John McIntyre, whom James Wolcott calls "the Dave Brubeck of the art and craft of copy editing," writes on language, editing, journalism, and random topics. Identifying his errors relieves him of the burden of omniscience. Write to, befriend at Facebook, or follow at Twitter: @johnemcintyre. The original site,, at, and now at

Tuesday, December 15, 2009

What do you want to hear about?

I told you yesterday that I am scheduled to conduct two audioconferences on editing for McMurry, one in January, “Things Your English Teacher Didn’t Tell You,” and one in February, “Where to Turn: Resources for Editors.” Today I’d like to give you a chance to influence what is said on them.

If you have been reading this blog regularly, you should have a pretty clear idea of what I am likely to say about superstitions of usage, “rules” that aren’t really rules, and peevers’ shibboleths. But we can’t discount the possibility that I may have overlooked some particularly ripe examples. So please, if there is some point of usage that you think I should address — even if you are not able to take part in the audioconference — please suggest it in a comment.

Similarly, I have written in the past about print and electronic references that I consult and recommend, but the posts have hardly been exhaustive. If there is a source that you have found to be particularly reliable and useful, your suggestion of it in a comment would be welcome. I’ll pass it along.

On to other matters

Item: Writing about the Oxford University Press reissue of H.W. Fowler’s original Dictionary of Modern English Usage, I remarked in passing, “Six and a half columns on shall are of little purpose in an age and a country in which the word has largely fallen out of use.” A couple of commenters disputed that. For example: “As a shall-user, I detect that many non-users employ it in questions. Shall I get you some more coffee? Shall we dance? Even if they wouldn't say I shall get you some coffee, or We shall dance.”

Yes, stock phrases like “Shall we dance?” and the use of shall as an imperative in legal documents persist. But I think that “Would you like to dance?” and “Can I get you another cup of coffee?” may be more commonplace. The grammatical insistence on shall with the first person, which I was taught in elementary school, was well on the way out then and now seems as quaintly archaic as thou and thee with the second person.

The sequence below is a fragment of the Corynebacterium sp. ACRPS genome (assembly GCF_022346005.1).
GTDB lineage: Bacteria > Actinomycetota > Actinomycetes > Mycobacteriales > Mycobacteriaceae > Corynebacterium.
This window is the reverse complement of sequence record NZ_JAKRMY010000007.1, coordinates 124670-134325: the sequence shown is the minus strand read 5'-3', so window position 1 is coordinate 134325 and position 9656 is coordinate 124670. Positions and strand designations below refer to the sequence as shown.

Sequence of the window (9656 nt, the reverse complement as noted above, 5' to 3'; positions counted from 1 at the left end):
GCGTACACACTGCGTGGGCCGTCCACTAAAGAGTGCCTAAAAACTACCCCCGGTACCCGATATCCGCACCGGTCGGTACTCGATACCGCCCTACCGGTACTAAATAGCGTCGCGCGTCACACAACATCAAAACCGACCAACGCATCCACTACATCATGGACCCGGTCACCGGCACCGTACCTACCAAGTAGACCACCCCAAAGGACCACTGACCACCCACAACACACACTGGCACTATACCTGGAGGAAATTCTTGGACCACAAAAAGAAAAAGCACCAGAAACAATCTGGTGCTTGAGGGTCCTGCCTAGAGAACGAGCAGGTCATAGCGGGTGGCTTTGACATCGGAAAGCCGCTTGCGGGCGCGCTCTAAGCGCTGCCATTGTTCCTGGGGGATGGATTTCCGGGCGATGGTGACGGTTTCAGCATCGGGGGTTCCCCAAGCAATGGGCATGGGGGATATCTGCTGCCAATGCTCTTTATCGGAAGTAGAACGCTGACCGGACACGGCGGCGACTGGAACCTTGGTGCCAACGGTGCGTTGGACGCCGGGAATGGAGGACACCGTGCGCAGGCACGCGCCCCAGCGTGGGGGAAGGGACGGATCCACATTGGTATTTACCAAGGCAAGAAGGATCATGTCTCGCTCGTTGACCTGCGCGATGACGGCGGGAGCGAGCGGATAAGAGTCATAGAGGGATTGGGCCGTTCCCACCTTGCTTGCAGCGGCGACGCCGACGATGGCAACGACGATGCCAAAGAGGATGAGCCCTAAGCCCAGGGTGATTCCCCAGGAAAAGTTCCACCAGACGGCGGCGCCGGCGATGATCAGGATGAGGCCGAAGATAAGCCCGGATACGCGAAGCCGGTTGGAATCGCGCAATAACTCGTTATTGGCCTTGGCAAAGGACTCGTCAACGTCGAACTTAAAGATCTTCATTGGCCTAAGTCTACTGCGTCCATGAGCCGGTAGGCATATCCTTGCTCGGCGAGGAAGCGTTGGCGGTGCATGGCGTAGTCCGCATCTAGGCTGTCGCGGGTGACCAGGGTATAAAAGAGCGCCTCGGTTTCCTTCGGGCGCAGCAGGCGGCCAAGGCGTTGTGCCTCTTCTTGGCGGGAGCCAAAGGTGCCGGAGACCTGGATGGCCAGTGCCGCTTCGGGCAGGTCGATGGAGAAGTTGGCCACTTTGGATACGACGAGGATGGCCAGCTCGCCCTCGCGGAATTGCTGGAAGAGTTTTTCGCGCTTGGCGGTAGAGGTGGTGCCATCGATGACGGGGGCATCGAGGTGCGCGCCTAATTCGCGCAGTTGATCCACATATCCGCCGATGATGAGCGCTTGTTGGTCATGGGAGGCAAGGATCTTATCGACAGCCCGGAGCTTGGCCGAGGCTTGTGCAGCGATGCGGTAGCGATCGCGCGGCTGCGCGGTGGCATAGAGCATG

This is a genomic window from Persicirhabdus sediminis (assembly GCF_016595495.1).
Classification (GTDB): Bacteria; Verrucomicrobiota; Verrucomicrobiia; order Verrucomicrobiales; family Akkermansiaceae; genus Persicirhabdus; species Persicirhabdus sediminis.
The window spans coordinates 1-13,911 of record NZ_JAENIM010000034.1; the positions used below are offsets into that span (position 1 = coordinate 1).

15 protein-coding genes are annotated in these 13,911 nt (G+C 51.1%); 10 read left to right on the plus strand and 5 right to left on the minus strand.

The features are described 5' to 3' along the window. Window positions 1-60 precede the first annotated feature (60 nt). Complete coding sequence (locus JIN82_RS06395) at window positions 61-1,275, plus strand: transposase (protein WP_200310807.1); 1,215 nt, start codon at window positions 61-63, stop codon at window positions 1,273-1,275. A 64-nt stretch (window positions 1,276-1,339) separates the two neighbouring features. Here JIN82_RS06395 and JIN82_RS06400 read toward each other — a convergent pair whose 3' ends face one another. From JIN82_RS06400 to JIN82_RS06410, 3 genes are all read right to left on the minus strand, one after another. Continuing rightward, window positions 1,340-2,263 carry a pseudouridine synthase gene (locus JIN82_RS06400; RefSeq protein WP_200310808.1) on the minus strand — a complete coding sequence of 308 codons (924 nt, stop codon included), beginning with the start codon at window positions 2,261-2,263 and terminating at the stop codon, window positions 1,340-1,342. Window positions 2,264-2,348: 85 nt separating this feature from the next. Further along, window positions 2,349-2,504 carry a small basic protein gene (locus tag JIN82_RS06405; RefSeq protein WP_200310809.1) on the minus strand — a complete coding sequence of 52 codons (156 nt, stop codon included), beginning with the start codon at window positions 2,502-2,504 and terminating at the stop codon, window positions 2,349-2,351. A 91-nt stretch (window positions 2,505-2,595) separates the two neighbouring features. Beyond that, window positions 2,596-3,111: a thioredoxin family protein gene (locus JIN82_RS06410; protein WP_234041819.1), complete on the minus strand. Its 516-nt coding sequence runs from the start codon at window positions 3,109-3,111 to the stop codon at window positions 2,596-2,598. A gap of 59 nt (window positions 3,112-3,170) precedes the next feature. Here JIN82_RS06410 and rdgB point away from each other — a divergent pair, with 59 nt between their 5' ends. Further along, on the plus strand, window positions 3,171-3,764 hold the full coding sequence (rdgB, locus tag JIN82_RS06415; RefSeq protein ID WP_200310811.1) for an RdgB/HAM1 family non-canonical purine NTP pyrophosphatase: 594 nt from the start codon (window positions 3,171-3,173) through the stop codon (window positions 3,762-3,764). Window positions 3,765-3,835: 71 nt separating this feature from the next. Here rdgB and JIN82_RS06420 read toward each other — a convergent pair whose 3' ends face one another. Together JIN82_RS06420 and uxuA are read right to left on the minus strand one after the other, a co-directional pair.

Item: ran an article yesterday about a 19-year-old sophomore at George Washington University who “has become the Washington press corps’ independent fact checker, copy editor and link distributor extraordinaire. His e-mails almost always lead off with a soupçon of praise, such as “In your excellent article today,” followed by a link to the story and polite notification of a mistake, anything from a broken hyperlink to a misspelled name.”

You Don’t Say applauds Daniel Lippman — Lord, we would like to see more like him — for his persistence and tact in pointing out the lapses of the great and the mighty. And it will be interesting to see what career he pursues upon graduation.

It is, however, a little melancholy to reflect that it now takes an unpaid undergraduate to do after publication what professional copy editors — before the War on Editing decimated their ranks — used to do before publication.

Item: If you were impressed by David Hobby’s photograph of me — he did the best he could with the available material — you can check out some additional examples of his work on Flickr.


  1. My observation reveals that SHALL is used in a subjunctive mood in all three persons in American usage, and WILL in the indicative. Those not hampered by monolingualism may perceive this more readily.

    In any case, I cannot select a profile to comment as, so I remain your faithful reader,

    MichiganCityDDS (twitter ID)

  2. In your excellent blog post today, you solicited ideas for your upcoming audioconference. I have no specific suggestions. I would, however, like to respectfully suggest that that you strive mightily to not let the event be dragged into -- as tends to happen when one opens the doors to a discussion of usage -- a complaint-fest of "You know what I hate? I hate it when people say ..." Many a promising discussion about usage seems to get hijacked and turned into a forum for decrying what those kids are doing to our precious language these days.

    But you already know this. :-)

    As for "shall" and "will," this trilingual speaker hasn't heard an actual user of actual American English burp forth a spontaneous "shall" for the subjunctive in his approximate half-century of exposure to the language.

  3. John, as a technical editor I too often must deal with the legalistic "shall." The best minds in this field concur: It has become a strange word to nearly all, so much so that it is far better to replace it with the more familiar "must."

    Lawyers quibble about the distinction, but our goal is for people to get the right message, not for us to spout the purist's correct lingo. "Must" works. "Shall" fails.